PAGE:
With the New Jersey Devils in Los Angeles tonight to take on the Kings, beat writer Tom Gulitti caught up with former Devils star Scott Niedermayer, who was at the Staples Center filming a piece for his jersey retirement ceremony. On Dec. 16, the Devils will raise Niedermayer’s No. 27 to the rafters, the third number ever retired by the club (the others are Scott Stevens’ No. 4 and Ken Danekyo’s No. 3.)
On the topic of post-retirement honors, Niedermayer made one thing clear. If — okay, when — he goes to the Hockey Hall of Fame, he wants to do it as a New Jersey Devil.
“That’s where I played the bulk of my career,” Niedermayer told the Fire & Ice blog. “That’s where I learned a lot and grew as a young professional player and was able to use that later on in my career to maybe have more success. And I guess maybe as time goes by, that (feeling for being a Devil) might become stronger.
“The fact that I played out here (in California) and retire right from the Ducks, that’s sort of your recent memories and that’s sort of where you feel a part of that team. But, as time passes and you look back and the length of time that I was in New Jersey compared to the length of time I was out here, I’m comfortable saying that (he’s a Devil).”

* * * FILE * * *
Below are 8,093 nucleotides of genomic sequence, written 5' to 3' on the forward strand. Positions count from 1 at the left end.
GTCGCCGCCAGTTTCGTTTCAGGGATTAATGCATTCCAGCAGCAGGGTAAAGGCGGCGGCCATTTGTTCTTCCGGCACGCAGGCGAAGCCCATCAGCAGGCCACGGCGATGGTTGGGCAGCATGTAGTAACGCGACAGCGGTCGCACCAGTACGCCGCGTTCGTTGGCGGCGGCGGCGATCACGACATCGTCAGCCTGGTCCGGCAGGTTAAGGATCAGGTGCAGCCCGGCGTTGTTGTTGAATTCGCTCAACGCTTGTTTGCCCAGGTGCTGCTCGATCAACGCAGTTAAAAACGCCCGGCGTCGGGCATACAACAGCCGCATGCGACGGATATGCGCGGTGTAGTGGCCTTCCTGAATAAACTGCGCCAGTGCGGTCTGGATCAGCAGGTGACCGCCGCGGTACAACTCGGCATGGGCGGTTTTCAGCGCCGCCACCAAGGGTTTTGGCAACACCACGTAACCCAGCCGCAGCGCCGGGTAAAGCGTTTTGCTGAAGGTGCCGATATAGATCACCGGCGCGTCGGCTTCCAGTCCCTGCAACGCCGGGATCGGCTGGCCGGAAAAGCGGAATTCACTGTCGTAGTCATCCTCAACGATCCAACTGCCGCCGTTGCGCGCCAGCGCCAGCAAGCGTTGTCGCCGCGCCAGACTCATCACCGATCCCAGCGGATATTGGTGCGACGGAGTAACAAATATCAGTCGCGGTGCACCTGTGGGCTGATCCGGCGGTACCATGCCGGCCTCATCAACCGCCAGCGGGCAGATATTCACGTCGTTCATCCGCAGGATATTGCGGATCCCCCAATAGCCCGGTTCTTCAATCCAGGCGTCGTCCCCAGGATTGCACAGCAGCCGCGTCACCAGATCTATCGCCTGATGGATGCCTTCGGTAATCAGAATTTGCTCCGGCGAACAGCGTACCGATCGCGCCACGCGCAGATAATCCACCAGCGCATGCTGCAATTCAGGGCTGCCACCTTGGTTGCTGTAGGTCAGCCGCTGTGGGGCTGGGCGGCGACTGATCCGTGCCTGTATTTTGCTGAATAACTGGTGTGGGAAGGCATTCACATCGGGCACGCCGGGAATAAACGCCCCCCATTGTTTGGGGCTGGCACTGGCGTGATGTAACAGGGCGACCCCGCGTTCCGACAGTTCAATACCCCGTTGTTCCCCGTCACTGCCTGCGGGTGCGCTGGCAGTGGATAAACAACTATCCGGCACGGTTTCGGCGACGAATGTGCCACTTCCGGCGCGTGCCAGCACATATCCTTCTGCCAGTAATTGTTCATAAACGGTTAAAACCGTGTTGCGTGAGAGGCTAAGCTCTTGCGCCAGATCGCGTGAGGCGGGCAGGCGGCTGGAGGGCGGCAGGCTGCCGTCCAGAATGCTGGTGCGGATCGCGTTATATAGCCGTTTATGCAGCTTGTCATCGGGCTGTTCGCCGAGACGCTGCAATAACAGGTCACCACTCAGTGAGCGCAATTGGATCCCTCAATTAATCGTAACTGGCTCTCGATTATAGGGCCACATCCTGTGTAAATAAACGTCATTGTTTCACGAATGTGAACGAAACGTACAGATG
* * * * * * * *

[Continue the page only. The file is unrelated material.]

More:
Niedermayer played for New Jersey from 1992-2004 — winning three Stanley Cups and his lone Norris trophy — so being enshrined as a Devil is almost an afterthought. But considering the profound effect he had on the Anaheim organization upon signing there in 2005, going in as a Duck is somewhat viable. Niedermayer won a Cup and a Conn Smythe trophy with the Ducks and recorded his highest ever single-season point total (69). He also won the Cup in Anaheim with his brother, Rob, and still works as a consultant for the club.
All that said, Niedermayer will go to the HHOF as a Devil. He’s up for eligibility in 2012 in what promises to be an outstanding field — first-time eligible players include Joe Sakic, Jeremy Roenick, Mats Sundin and Brendan Shanahan.
Dubinsky won’t change, and he won’t go easy on Crosby
“Nope,” Dubinsky said. “You know, I’ve played the same way my whole career and I’m not going to change. The next time I have an opportunity to play (Crosby), I’m going to play him hard.”
In case you’re wondering, that next opportunity comes on Dec. 21 in Pittsburgh, assuming that both players are healthy and not suspended.
One can understand Dubinsky’s perspective, although such honesty would be that much more interesting if there’s another incident with Crosby. His initial reaction to the hit was interestingly candid, admitting that his “stick rode up” on his adversary.
Would that stance – which, from a harsher view, might seem flippant to Dubinsky’s critics – open the door for a bigger future bit of a discipline?
Maybe, maybe not … but at least his comments aren’t as inflammatory as what John Tortorella said (at least on the record).
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